Bill Smith

Why are ocean container rates rising? Taking a closer look

HIGH POINT – In March and April, getting a container from China to the U.S. West Coast cost somewhere in the $3,000 range. Getting one to the East Coast cost around $3,500. But starting in May, carriers began to raise spot rates bi-weekly, totaling out to a $4,000 increase so far to both coasts. On July 1, another $1,000 increase is expected.

The reasons for the increase seem to stem from a host of factors, most notably being an early peak season and the ongoing Red Sea situation.

Bill Smith

“Retail and business are better than projected,” said Bill Smith, president freight forwarder and logistics provider CV International. “It might not be the case for furniture, but it is in other sectors.

“Another thing is with the Red Sea and Suez Canal being effectively closed. Very few container operators are willing to ship their vessels through there. The majority have rerouted around Africa, which soaks up a lot of the extra capacity that was added to the market.”

Since December or so of last year, ocean carriers have largely avoided the key shipping route of the Red Sea and Suez Canal, as Yemen’s Houthi militants began attacking certain container ships traveling the route. They began rerouting those ships around the horn of Africa instead, which adds around 14 extra days to a ship’s journey.

At the same time, a months-long drought was underway at the Panama Canal, which initially had provoked carriers to redirect freight over to the Suez, only for that freight to be diverted again by the Red Sea conflict. The drought eased somewhat as of early May, but fully normal operations aren’t expected until 2025.

Both events seemed to have soaked up much of extra ships and capacity that were added to the market following the pandemic, as Smith said. Now, equipment is tough to get.

Rachel Shames
Rachel Shames

“Space and equipment are difficult to come by, even at spot-level pricing,” said Rachel Shames, vice president of pricing and procurement at CV International. “Vessels to the U.S. are booked up at least four weeks ahead of sailing; most carriers are requiring bookings five to six weeks in advance. Even with a booking in-hand at spot levels, rollovers are very common.

“Some ocean carriers have brought back the super-premium pricing tier that guarantees cargo will be loaded on the required vessel in exchange for rates priced thousands of dollars above the spot market level. Equipment challenges persist, especially at the ports of North China.”

There’s also a belief that carriers are manipulating the situation to drive prices further. Contract rates, for one, aren’t being honored, says Smith.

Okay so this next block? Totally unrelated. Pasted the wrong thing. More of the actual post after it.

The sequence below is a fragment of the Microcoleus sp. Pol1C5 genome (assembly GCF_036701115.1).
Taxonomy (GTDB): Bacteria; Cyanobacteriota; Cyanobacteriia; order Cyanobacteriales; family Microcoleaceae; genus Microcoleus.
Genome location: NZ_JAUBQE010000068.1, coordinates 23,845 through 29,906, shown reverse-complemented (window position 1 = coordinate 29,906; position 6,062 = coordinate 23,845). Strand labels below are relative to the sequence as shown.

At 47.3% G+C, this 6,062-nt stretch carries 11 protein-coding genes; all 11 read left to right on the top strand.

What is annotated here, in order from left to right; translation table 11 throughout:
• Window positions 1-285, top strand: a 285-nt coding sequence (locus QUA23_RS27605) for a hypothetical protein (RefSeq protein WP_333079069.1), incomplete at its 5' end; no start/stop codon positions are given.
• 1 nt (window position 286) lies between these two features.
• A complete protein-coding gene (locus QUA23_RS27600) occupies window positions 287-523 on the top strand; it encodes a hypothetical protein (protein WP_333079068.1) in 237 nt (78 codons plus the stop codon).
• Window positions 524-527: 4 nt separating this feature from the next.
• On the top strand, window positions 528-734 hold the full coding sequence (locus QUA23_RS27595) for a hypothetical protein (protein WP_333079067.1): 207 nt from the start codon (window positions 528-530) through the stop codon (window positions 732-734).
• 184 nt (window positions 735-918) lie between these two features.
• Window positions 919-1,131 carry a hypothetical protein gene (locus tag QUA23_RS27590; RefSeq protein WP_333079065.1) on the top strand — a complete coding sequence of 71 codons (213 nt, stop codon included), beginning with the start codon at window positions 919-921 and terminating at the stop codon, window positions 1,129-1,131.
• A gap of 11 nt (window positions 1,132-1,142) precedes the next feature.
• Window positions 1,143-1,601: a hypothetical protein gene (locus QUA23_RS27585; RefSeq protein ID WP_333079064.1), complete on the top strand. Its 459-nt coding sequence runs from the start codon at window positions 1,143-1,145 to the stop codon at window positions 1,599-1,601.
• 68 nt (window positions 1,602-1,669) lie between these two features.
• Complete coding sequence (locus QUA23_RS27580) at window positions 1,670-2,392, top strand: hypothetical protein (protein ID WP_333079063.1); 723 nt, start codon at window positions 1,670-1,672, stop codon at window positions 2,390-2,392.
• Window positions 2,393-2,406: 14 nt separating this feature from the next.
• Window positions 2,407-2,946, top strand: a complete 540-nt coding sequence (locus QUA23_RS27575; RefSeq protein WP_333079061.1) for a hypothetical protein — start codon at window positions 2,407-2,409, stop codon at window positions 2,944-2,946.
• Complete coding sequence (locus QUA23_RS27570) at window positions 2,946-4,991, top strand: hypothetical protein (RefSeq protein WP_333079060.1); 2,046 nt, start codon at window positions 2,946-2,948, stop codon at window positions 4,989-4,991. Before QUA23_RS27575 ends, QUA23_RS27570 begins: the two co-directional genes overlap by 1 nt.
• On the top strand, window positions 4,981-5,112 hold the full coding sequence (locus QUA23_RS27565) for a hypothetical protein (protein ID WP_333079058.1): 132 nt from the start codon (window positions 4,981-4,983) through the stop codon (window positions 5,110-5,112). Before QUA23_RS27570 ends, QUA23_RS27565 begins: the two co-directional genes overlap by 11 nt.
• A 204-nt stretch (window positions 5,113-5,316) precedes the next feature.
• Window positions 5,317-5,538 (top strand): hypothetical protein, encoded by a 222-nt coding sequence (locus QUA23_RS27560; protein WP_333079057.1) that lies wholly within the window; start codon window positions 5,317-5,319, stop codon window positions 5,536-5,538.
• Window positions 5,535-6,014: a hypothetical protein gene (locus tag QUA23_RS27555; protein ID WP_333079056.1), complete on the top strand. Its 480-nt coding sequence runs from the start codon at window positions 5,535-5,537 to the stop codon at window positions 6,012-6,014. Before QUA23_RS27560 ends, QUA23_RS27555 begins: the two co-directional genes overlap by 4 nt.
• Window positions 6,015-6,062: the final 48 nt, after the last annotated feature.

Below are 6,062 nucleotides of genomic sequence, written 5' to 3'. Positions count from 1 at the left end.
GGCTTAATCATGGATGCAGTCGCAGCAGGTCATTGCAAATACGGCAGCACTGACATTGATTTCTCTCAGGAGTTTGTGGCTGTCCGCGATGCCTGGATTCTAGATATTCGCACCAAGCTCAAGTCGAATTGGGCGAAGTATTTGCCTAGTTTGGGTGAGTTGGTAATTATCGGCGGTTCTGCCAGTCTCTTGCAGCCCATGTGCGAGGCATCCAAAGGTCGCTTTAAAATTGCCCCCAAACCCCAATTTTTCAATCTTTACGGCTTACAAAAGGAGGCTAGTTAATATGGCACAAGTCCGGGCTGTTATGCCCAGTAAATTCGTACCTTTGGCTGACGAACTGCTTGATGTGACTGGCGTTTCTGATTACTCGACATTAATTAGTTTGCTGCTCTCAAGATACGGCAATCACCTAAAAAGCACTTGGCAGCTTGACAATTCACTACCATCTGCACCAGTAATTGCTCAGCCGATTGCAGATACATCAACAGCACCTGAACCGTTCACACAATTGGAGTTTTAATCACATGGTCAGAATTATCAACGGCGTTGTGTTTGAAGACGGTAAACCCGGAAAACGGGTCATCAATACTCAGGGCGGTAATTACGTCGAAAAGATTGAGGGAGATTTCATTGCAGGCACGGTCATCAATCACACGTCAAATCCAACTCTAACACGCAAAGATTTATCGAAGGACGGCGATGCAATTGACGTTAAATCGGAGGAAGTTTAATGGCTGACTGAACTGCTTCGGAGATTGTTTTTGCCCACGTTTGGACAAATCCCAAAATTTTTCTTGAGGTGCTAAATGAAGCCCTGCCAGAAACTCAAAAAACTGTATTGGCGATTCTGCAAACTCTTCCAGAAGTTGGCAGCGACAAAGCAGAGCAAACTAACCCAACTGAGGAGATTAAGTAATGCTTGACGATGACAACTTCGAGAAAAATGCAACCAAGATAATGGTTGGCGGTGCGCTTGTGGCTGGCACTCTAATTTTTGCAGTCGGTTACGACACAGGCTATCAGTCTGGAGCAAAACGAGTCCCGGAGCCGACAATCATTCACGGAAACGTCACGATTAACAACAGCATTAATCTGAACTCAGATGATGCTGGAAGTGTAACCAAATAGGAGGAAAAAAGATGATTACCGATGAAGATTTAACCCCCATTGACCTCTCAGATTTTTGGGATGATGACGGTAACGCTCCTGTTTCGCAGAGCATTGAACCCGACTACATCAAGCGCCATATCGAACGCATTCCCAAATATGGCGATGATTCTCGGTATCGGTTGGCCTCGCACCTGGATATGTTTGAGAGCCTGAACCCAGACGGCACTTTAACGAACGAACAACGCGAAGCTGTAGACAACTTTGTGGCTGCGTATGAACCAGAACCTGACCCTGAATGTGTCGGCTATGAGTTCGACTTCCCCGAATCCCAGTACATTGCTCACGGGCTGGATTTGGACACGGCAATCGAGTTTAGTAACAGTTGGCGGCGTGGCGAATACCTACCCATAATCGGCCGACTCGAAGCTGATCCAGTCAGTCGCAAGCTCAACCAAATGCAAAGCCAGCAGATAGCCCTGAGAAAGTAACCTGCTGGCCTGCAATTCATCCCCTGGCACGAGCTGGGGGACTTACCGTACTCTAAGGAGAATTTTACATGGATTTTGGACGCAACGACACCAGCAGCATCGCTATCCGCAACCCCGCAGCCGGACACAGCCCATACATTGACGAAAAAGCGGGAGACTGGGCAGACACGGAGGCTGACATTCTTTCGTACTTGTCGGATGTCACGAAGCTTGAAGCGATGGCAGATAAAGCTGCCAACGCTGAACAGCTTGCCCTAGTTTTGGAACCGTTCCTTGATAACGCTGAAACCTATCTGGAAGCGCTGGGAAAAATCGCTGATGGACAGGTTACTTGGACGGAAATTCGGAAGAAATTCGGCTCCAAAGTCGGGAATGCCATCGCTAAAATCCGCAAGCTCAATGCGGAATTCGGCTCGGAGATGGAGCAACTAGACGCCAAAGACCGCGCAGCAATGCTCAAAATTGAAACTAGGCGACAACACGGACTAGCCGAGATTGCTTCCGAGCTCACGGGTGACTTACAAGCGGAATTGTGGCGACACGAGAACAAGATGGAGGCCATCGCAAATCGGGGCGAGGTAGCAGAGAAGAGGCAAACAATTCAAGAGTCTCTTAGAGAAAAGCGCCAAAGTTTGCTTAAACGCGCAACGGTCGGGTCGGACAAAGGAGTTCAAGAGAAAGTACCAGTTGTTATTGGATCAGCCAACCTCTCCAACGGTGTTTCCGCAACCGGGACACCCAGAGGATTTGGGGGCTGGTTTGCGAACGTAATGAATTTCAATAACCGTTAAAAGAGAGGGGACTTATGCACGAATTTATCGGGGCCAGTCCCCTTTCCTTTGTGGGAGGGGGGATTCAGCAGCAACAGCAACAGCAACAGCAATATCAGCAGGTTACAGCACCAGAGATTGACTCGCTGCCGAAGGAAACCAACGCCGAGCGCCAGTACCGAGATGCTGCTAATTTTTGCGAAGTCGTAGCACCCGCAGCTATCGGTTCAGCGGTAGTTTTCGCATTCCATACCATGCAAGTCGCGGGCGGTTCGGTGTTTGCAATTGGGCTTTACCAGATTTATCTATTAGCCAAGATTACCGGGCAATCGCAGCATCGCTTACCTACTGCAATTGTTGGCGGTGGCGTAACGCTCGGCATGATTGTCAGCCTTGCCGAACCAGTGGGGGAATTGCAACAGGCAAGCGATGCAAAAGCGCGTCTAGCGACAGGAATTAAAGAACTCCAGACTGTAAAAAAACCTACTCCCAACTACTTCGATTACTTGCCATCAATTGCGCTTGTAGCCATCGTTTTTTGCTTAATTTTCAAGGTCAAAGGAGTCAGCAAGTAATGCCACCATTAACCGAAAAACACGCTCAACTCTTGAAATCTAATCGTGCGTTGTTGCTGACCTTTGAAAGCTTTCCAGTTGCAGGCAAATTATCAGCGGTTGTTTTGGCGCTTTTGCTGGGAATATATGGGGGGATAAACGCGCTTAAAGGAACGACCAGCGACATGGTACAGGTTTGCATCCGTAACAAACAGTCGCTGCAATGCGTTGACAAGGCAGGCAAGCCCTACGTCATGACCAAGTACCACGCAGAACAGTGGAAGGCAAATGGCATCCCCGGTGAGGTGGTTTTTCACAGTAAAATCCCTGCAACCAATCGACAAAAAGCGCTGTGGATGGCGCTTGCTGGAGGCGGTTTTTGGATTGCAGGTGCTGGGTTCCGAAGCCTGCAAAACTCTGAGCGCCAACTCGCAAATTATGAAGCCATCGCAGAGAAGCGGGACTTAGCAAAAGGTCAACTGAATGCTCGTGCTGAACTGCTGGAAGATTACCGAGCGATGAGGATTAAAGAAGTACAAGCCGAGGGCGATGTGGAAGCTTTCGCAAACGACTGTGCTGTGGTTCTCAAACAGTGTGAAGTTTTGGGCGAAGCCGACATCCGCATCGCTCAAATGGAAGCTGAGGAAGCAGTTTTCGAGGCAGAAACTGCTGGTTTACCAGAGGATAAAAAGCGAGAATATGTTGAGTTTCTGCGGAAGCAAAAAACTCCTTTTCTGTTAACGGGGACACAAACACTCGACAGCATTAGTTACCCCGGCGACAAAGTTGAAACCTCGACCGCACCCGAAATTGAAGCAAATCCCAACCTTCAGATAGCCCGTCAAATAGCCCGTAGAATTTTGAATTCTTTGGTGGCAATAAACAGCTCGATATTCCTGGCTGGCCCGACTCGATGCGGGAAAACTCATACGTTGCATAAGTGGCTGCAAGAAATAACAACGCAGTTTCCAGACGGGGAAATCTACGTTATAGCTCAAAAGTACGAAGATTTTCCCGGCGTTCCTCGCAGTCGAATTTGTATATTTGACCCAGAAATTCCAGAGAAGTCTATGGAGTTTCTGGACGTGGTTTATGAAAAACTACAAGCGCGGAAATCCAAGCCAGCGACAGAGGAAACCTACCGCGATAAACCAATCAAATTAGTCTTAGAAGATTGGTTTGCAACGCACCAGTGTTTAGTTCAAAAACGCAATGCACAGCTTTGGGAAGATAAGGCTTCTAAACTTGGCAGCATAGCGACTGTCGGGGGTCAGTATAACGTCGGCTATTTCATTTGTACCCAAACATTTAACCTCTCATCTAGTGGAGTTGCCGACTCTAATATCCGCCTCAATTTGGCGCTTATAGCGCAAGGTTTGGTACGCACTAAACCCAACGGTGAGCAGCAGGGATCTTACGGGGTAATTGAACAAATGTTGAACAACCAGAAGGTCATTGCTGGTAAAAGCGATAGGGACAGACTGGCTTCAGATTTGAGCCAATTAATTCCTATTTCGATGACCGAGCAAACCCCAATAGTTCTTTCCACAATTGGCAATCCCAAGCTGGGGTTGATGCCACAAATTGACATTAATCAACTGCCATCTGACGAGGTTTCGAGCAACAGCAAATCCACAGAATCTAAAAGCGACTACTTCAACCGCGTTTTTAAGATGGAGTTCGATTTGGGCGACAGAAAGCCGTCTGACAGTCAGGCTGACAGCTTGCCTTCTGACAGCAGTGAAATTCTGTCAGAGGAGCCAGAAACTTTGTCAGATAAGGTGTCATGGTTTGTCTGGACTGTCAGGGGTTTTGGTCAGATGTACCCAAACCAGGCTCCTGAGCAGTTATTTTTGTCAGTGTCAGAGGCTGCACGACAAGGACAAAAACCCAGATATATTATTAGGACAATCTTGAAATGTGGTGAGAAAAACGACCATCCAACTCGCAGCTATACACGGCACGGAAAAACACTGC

“It’s extremely unfortunate,” he said. “We contract a large percentage of volume on fixed rates, and those rates aren’t being honored. Those are levels that are supposedly locked in when freight was a lot lower. How they can do that is the big question. I’m sure there will be protests lodged with the FMC, but will they help, I don’t know. Carriers may be prioritizing more expensive spot freight and putting lower contracted on hold.”

Smith also said that “blank sailings” – or a carrier opting to delay a ship for a week – are still ongoing.

“Carriers will still blank sail even in the midst of all this,” he said. “The vessels are pretty much full, but if they see a week where there’s a gap, they won’t sail it and they’ll wait until next week.”

Ken Shanks, president of sourcing expertise provider Outlook International, advises importers to book as far out as they can.

Ken Shanks

“I’m seeing rates as high as $7,000 out of Vietnam, but it’s not that high if you book well enough in advance,” he said. “Most of our customers are getting in the $5,000 range.

“We’ve asked factories to book eight weeks ahead. That’s longer than the typical cutting cycle, and that can cause problems if you guess wrong and with stuff not being ready in time.”

Shames also advocates for earlier planning.

“The market challenges we face are reminiscent of the pandemic era, and supply chain planning has become more costly and difficult than any other time in the last two years,” she said. “Shippers should continue to place bookings early, at least five to six weeks in advance, regardless of rate level, and leave ample time for delays in transit. All signs point to the situation getting worse before it gets better, unfortunately.”

Adding to the headache is the threat of a strike at ports on the East Coast. Around 85,000 dockworkers see their labor contracts expire Oct. 1. A successful renegotiation has yet to take place, with talks breaking down last week over the issue of port automation.

See also:

  • A COVID redux? Furniture importers sound alarm on rising container rates
  • Panama Canal drought improves, but will it affect ocean rates?
  • Flexsteel adds freight surcharge as ocean container rates keep rising

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